Kate has spent her career analyzing and advocating in support of policy solutions that improve the lives of people in the US and abroad.

The way Americans produce and consume energy is on the brink of a revolution. According to Bloomberg New Energy Finance this year is poised to be a record breaking year for renewable energy and solar energy is at the center of this transformation. 

In his new book, Harness The Sun: America's Quest For A Solar-Powered Future, ​renewable engery writer and speaker Philip Warberg, tells the story of solar energy's dramatic rise and the challenges facing its future.

  Raised like a princess in one of the most powerful families in the American South, Henrietta Bingham was offered the helm of a publishing empire. Instead, she ripped through the Jazz Age like an F. Scott Fitzgerald character: intoxicating and intoxicated, selfish and shameless, seductive and brilliant, endearing and often terribly troubled.

In New York, Louisville, and London, she drove both men and women wild with desire, and her youth blazed with sex. But her love affairs with women made her the subject of derision and caused a doctor to try to cure her queerness. After the speed and pleasure of her early days, the toxicity of judgment from others coupled with her own anxieties resulted in years of addiction and breakdowns.

Emily Bingham, the great-niece of Henrietta Bingham, writes about her life in Irrepressible: The Jazz Age Life of Henrietta Bingham.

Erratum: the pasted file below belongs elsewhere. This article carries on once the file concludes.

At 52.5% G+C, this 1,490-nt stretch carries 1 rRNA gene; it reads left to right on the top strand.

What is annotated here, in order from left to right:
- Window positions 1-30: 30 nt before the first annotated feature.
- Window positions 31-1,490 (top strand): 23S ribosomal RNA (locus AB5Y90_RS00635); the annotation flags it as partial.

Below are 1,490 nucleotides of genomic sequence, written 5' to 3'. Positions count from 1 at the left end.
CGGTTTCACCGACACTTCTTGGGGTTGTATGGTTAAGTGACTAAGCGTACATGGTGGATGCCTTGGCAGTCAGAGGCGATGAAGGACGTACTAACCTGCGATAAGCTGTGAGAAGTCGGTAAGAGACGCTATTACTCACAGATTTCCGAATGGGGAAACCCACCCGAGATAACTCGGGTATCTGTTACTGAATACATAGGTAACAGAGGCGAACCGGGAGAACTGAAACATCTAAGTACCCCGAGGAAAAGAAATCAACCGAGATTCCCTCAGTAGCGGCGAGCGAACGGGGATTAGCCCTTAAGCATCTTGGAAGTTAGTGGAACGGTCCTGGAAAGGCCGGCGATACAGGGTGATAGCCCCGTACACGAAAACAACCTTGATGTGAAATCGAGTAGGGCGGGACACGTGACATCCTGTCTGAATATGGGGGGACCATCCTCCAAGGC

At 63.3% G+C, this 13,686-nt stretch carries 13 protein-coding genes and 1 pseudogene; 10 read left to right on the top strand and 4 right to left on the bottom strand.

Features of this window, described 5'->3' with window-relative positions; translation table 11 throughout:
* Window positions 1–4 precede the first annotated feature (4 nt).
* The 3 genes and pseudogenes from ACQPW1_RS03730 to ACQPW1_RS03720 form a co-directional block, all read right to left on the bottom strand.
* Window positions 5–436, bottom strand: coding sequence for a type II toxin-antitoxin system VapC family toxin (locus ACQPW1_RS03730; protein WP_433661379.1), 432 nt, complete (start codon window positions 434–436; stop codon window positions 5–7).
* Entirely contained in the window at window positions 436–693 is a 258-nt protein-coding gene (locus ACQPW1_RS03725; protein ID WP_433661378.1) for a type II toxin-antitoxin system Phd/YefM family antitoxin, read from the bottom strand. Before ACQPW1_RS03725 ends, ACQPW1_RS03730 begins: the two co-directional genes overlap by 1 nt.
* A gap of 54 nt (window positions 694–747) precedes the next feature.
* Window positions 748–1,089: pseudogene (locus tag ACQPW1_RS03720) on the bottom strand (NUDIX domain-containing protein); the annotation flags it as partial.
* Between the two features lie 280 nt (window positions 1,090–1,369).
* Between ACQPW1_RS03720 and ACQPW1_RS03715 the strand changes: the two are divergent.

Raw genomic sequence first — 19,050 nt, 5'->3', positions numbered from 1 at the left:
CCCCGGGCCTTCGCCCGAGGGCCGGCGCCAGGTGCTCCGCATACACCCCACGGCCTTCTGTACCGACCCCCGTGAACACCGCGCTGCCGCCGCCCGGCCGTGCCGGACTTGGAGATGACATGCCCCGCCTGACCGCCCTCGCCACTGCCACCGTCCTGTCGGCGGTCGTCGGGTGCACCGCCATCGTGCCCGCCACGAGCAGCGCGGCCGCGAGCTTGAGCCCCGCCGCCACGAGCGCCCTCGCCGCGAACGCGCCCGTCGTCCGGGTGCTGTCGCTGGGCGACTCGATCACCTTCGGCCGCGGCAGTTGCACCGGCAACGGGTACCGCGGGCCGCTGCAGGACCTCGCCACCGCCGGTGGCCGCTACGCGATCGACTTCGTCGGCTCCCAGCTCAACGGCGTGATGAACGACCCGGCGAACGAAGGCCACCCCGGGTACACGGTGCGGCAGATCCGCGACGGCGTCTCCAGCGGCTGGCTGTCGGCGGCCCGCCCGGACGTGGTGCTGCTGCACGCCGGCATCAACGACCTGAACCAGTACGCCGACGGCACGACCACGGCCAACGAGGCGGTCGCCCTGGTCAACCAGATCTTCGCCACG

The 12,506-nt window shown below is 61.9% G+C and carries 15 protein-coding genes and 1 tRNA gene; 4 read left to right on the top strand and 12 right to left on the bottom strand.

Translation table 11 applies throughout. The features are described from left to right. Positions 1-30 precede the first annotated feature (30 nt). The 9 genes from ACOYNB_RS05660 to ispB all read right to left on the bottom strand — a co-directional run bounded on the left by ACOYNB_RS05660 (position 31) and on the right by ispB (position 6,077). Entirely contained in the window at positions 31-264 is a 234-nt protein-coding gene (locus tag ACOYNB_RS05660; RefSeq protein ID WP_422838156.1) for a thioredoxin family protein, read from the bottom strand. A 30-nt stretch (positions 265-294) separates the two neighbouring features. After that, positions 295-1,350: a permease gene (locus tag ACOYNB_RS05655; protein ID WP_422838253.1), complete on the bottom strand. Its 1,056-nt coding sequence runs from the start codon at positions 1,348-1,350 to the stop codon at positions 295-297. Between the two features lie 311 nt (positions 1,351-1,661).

The New York New Work Theatre Festival brings aspiring playwrights and Broadway producers together in a room with new plays and musicals in an combination elimination-by-audience vote competition and workshop.

One show in this year's festival is Hotel California: The Musical. A half-hour version of a full-lengthy musical that tells a new story using the timeless music of The Eagles. Our friend Jayne Atkinson directs and performs in the piece and it is written by Denise Lynn McQueen.

Hotel California: The Musical will be performed on Monday, August 24 at 7 p.m. at The Elektra Theatre at the Times Square Arts Center in New York, NY.

  They came from the poorest parts of Ireland and Italy, and met as rivals on the sidewalks of New York. In the nineteenth century and for long after, the Irish and Italians fought in the Catholic Church, on the waterfront, at construction sites, and in the streets.

Then they made peace through romance, marrying each other on a large scale in the years after World War II. An Unlikely Union by Paul Moses unfolds the dramatic story of how two of America’s largest ethnic groups learned to love and laugh with each other in the wake of decades of animosity.

The North Country is getting to know its new representative.

In today’s Congressional Corner, New York Republican Elise Stefanik tells WAMC’s Alan Chartock about her first few months in office.

What’s the life of a Congressperson like?

In today’s Congressional Corner, New York representative Nita Lowey tells WAMC’s Alan Chartock about her schedule.